All that Jazz

Ruth HartleyAfrica, Apartheid, Jazz, Marciac,Leave a Comment

Monday 26th July Marciac Jazz Festival At 10.30 am at La Chouette Qui Lit I will be signing my latest book When We Were Wicked.  Please come – I’d love to see you and I will have copies of all my other books with me as well. La Chouette Qui Lit is a lovely bookshop where you can also get […]

Helen Lieros and the Delta Gallery

Ruth HartleyAfrica, Art, Art Process, Mpapa Gallery, Zambia, Zimbabwe2 Comments

Honouring Helen Lieros I heard yesterday the sad news that Helen Lieros had died after a short illness. Helen was an artist whose paintings and murals had a spiritual luminosity and beauty that made them unforgettable and inspiring. She was recently honoured by the government of Zimbabwe as one of the Living Legends of the Cultural and Creative Industries. In […]

International Albinism Awareness Day

Ruth HartleyAfrica, Albinism, Children's stories, Family, Human rights, identity, ZambiaLeave a Comment

I’m writing a new story titled The Colourless Child. It’s taking me on a new journey and I’m making new discoveries. This Sunday 13th June is the United Nations International Albinism Awareness Day and the theme is Strength Beyond all Odds When I lived in Zambia I taught art at the International School and this wonderful photo by Ian Murphy […]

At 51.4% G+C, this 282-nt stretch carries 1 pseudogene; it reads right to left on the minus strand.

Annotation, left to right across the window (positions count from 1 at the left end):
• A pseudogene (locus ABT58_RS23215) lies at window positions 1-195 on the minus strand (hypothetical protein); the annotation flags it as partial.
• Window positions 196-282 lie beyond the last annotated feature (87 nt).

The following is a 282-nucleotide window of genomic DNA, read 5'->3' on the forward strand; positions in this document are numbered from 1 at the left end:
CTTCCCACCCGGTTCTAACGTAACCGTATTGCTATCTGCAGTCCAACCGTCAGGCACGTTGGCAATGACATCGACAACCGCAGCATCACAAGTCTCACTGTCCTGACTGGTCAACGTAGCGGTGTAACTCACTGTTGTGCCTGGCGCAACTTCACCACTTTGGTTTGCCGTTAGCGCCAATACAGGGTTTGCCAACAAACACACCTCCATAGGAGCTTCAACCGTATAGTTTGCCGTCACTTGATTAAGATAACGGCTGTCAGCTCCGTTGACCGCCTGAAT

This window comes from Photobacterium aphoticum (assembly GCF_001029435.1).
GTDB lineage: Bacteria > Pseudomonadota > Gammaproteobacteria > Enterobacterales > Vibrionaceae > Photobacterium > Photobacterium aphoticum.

The Booklaunch of When We Were Wicked

Ruth HartleyAfrica, Books, Politics, Storytelling, When I Was Bad6 Comments

When We Were Wicked My new short story and short memoir collection, When We Were Wicked has been published this January 2021 during the pandemic lockdown. How on earth could I organise a book launch for it? This is what happened: Celebration online, in print, and in person! Here is the first answer – Booklaunch magazine! I discovered Booklaunch through […]

White Woman, Black Nationalists – Diana Mitchell’s Memoir

Ruth HartleyAfrica, Art, Colonialism, Freedom Fighters, Human rights, Politics, Racism, ZambiaLeave a Comment

Diana Mitchell – an important Zimbabwean journalist and archivist I was delighted to be told of Diana Mitchell’s memoir and bought it immediately. Its 300 pages are densely packed with Diana’s personal and political life over the period when Rhodesia became Zimbabwe. It isn’t a quick read for me – every page contains so much that relates to my life […]